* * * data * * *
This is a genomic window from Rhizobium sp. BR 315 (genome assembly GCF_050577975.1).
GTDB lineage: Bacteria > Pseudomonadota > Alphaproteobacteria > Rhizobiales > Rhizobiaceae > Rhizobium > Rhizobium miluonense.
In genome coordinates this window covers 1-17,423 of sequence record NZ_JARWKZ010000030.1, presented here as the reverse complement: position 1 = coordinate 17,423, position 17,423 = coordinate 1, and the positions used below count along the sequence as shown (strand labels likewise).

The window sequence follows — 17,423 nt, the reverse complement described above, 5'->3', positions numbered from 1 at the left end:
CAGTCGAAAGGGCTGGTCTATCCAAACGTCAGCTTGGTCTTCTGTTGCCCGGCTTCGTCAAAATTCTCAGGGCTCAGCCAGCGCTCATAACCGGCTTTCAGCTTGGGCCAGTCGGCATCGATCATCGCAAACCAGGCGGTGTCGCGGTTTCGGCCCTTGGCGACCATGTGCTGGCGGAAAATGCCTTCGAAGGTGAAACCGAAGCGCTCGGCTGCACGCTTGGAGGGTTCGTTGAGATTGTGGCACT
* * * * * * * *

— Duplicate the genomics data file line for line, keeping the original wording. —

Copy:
This is a genomic window from Rhizobium sp. BR 315 (genome assembly GCF_050577975.1).
GTDB lineage: Bacteria > Pseudomonadota > Alphaproteobacteria > Rhizobiales > Rhizobiaceae > Rhizobium > Rhizobium miluonense.
In genome coordinates this window covers 1-17,423 of sequence record NZ_JARWKZ010000030.1, presented here as the reverse complement: position 1 = coordinate 17,423, position 17,423 = coordinate 1, and the positions used below count along the sequence as shown (strand labels likewise).

The window sequence follows — 17,423 nt, the reverse complement described above, 5'->3', positions numbered from 1 at the left end:
CAGTCGAAAGGGCTGGTCTATCCAAACGTCAGCTTGGTCTTCTGTTGCCCGGCTTCGTCAAAATTCTCAGGGCTCAGCCAGCGCTCATAACCGGCTTTCAGCTTGGGCCAGTCGGCATCGATCATCGCAAACCAGGCGGTGTCGCGGTTTCGGCCCTTGGCGACCATGTGCTGGCGGAAAATGCCTTCGAAGGTGAAACCGAAGCGCTCGGCTGCACGCTTGGAGGGTTCGTTGAGATTGTGGCACT